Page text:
Infant adoption

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Q&A: Adopting a foster child

Source: 
Focus on Adoption magazine

In recent years, over 40% of adoptions in B.C. have been completed by foster parents who adopt their foster children. To find out more about this unique path to building a family, we interviewed a mom who’s been there and done that--more than once!

Jane and her husband have been foster parents for more than a decade, and are also parents to twelve children (seven biological and five through adoption).

Everyone has a story: Meet the Alexanders

Source: 
Focus on Adoption magazine

Three years ago, Dave and Juanita Alexander found themselves halfway around the world with 18 suitcases, 12 carry-ons, a year’s worth of supplies and four children. Dave and Juanita, have collectively lived and worked in five countries (including Canada), and have four beautiful children through adoption. In 2012, they uprooted their lives to move to Uganda for a year. Since then, they have settled back into their daily lives in Langley and continue to enjoy new adventures together.

Adoption satisfaction survey

Source: 
Focus on Adoption magazine

Just over 650 people took part in BC's first adoption satisfaction survey. TWI Surveys, a Canada-wide, independent research and strategy development company, designed and hosted the survey which was conducted in September 2009.

Overall, the results were positive, but improvements can be made.

Because of the large number of responses to our survey, the results are extremely reliable. As well as areas for improvement, there is lots of good news.

When the wait to adopt seems too long

Source: 
Focus on Adoption magazine

"We've been waiting for a local infant proposal for two long years. Is there anything we can do?"

It's time for you to review your homestudy and your options. Re-read your homestudy to be sure that it still reflects your family situation. Have there been any changes over the last two years that may need to be added? After reviewing your homestudy, phone your agency or social worker to make an appointment to discuss your options.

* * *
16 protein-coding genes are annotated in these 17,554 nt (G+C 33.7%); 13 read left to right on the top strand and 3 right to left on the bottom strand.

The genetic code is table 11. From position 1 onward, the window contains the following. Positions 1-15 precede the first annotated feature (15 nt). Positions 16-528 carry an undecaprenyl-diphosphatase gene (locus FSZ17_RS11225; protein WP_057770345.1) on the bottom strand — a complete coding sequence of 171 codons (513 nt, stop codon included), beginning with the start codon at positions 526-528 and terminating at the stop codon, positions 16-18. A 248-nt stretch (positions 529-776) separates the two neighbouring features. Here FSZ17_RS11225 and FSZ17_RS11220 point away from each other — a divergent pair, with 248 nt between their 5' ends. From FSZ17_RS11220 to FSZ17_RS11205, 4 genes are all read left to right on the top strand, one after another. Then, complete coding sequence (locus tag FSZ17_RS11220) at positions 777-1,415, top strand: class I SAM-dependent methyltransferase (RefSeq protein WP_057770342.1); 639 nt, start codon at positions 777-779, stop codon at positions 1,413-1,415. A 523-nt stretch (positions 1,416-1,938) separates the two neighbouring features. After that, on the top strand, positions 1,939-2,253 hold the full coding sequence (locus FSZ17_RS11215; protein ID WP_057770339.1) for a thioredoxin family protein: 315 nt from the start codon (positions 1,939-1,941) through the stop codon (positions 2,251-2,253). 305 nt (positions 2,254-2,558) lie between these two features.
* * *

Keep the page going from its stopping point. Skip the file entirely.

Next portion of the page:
A change of heart - Birth parent revocation

Source: 
Focus on Adoption magazine

These stories illustrate the power of the elemental need to parent, the ability to mourn but not blame, the uniqueness of every adoption, and what an agonizing decision adoption can be for birth parents.

In BC, birth mothers have 30 days form the time their child is born to change their minds and decide to parent their child. Usually those 30 days pass by, albeit slowly, and the adoptive parents can breathe a sigh of relief. For others, it's not quite so simple.

The gift of adoption

Source: 
Focus on Adoption magazine

Romance, a ranch, and raising kids

Like so many children, I grew up on stories of Dick and Jane and Spot. I imagined I would fall in love with Prince Charming and have perfect children and live happily ever after. My youthful adventures took me across Canada to Yukon where I met my Prince, a commercial pilot who later morphed into a rancher. Between us we had twelve siblings and naturally assumed we would have at least half a dozen children to run wild on the ranch.

Diary of an Adoptive Mom #22

Source: 
Focus on Adoption magazine

In the 22nd of our series, our mom of three kids--Emily, Grant, and Lynn--receives a dramatic phone call, one that she had always secretly hoped for but also dreaded. When it finally comes, it unleashes some very strong emotions.

The day started off just like most of our days—a little on the crazy side.

It was a warm spring day and the kids were actually getting along—probably because I was keeping Lynn and Grant apart so that she couldn’t push him off the top of the slide.

Age doesn't matter in adoption

Source: 
Focus on Adoption magazine

Most new adoptive parents are between the ages of 30 and 50. That can make it difficult when adoptive parents are much younger.

Thanks to the recent publicity around celebrity adoption, some people claim that adoption has become the latest parenting trend.

That sort of comment annoys adoptive parent Laura Livingstone. As a 25-year-old parent she’s heard similar remarks all too often, and not just from people outside the adoption community.

Unexpected challenges

Source: 
Focus on Adoption magazine

My desire to explore the unexpected led me to talk to two sets of parents about their journeys through adoption and into being a family.

When adopting, these couples experience trials they had never have imagined. Some of the unique hurdles they faced were predictable, while others were completely unexpected.

Financing your adoption

Source: 
Focus on Adoption magazine

Earlier this year, my wife and I started getting serious about the adoption process. My first question was, “How long will the adoption process take?” As a financial advisor, my next question was, “What are the associated costs?”

Each family’s cost will vary depending on their adoption path (international, domestic newborn, or Ministry of  Children and Family Development). No matter which path you take, there will be some costs. The reality of  children, and adoption, is that the costs associated with the process are only a small portion of the total funds needed to raise a child.

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